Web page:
Mugabe inauguration: New era or back to old days?
- 22 August 2013
- From the section Africa
Hotels in Zimbabwe's capital, Harare, are filling up with foreign dignitaries and the heavy security betrays the nature of the guests booked in.
About 40 heads of state and government will reportedly attend President Robert Mugabe's inauguration, but the hype that normally pre-empts such ceremonies is hardly discernible in the streets.
The mood around the city - a stronghold of the defeated Movement for Democratic Change (MDC) party - will be a striking contrast to the rehearsed colourful celebrations inside a packed National Stadium, where each of the country's 10 provinces is sending in buses loaded with members of Mr Mugabe's Zanu-PF party.
The inauguration organisers have roped in several international performing artists, from the Democratic Republic of Congo, South Africa and Jamaica.
However, the MDC and its leader, outgoing Prime Minister Morgan Tsvangirai, will not be attending, bitter about what they say was a "stolen, and rigged election".
The official word from MDC Secretary General Tendai Biti is that "we weren't invited for the ceremony and we are not attending".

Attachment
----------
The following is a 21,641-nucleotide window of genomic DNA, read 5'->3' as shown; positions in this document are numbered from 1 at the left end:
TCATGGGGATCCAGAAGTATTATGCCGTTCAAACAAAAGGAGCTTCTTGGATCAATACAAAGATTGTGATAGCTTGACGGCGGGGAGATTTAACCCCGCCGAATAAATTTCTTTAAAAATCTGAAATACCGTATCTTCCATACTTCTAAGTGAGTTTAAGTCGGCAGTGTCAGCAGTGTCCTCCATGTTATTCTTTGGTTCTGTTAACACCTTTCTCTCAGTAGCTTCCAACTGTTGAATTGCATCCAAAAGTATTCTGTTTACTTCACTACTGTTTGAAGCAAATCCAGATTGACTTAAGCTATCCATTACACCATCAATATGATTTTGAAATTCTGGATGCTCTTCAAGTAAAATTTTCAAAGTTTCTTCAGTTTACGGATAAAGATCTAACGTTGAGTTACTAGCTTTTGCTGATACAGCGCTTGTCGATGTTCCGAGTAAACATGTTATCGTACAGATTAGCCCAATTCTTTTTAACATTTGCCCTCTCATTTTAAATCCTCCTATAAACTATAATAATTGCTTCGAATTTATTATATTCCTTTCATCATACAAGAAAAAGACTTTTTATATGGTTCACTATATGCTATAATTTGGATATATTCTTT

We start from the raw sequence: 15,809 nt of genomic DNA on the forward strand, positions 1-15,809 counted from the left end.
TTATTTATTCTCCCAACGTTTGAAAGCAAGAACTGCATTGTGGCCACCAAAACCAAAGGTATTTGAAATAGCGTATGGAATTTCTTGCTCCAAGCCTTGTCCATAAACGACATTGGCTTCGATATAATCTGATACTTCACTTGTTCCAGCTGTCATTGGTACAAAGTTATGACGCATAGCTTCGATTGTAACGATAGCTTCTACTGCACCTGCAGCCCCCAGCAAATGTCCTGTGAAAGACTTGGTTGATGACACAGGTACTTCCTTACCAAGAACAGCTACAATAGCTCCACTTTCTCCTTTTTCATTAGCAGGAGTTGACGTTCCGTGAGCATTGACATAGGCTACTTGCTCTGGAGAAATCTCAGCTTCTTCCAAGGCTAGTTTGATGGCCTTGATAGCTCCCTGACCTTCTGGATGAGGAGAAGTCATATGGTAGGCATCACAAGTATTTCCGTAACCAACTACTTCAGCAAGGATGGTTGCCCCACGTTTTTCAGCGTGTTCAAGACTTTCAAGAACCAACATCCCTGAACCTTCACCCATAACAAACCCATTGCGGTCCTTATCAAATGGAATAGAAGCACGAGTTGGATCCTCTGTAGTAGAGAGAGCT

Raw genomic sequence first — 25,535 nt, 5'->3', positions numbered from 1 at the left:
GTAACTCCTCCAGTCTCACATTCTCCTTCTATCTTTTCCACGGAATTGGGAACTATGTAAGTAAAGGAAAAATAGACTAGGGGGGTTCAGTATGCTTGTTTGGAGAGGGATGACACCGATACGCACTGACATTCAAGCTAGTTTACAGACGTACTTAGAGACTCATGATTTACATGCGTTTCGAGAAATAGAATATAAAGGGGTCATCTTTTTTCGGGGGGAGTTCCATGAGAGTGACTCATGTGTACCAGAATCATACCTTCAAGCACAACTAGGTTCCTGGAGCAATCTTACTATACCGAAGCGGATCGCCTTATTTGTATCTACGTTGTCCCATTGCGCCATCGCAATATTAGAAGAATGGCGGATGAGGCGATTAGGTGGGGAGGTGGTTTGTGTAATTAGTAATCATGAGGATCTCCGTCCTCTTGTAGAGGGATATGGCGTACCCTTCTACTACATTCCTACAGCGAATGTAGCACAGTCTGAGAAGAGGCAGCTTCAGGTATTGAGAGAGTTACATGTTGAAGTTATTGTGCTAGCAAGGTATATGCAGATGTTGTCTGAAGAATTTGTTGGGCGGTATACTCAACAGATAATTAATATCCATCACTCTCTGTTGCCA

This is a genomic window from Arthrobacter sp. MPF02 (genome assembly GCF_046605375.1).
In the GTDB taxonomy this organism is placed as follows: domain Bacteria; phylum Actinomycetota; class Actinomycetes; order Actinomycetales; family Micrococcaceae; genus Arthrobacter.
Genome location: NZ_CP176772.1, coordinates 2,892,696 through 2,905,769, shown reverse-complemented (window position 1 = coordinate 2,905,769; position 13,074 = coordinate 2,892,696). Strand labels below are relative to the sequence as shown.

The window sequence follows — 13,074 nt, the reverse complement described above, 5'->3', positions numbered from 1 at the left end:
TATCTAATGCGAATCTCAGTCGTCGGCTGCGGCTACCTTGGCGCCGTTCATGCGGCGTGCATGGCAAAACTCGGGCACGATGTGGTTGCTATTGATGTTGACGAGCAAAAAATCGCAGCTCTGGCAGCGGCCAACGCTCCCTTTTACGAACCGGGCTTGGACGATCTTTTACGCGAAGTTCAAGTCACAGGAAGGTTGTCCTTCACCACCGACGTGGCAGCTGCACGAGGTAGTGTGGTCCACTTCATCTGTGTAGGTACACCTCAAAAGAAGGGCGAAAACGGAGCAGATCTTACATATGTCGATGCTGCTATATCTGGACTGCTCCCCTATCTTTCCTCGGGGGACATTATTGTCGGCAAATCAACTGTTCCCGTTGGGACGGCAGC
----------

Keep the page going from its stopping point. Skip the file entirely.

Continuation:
"Even if we were invited, we weren't attending, it would be akin to legitimising an illegitimate process. No-one ever told us such an event was happening, and we don't know about it," he adds.
Post-election rancour is not dying away. Both party leaders have been trading insults. It is likely to cascade down, polarising supporters and the nation alike.
Zanu-PF insiders are talking of the 89-year-old president working on a lasting legacy.
There seems to be an underlying feeling this could be his last term.
There is also talk of him reaching out to Mr Tsvangirai by offering a seat in a possible unity government - to build on the progress created by the coalition that governed Zimbabwe from 2009 until last month's disputed elections.
But the MDC has indicated it is unwilling to continue its partnership with Zanu-PF.
"We will not do that," Mr Biti says.
President Mugabe has kept silent on the possibility of a new unity government, keeping everyone guessing about his strategic plans.
Analysts say he may offer an olive branch to the MDC to avoid political ructions.
"He has to reach out as much as possible," says Shakespeare Hamauswa, a political science lecturer at University of Zimbabwe.
"But he is not, however, obliged. Another unity government can work out if the MDC is willing, but from the look of things, it's not happening," he adds.
Mr Mugabe's legacy, it appears, will now have to anchor on him leaving a peaceful country, while empowering his people and safeguarding Zimbabwe from perceived foreign threats.
"He can still do what he wants, he has a clear two-thirds majority, controls local authorities, and he doesn't care," Mr Hamauswa says.
Zanu-PF spokesman Rugare Gumbo says it is premature to discuss the nature and policy direction of the next government, but notes that it "will be different".
"We have graduated from a power-sharing government, we need to come up with new policies, certainly," he says.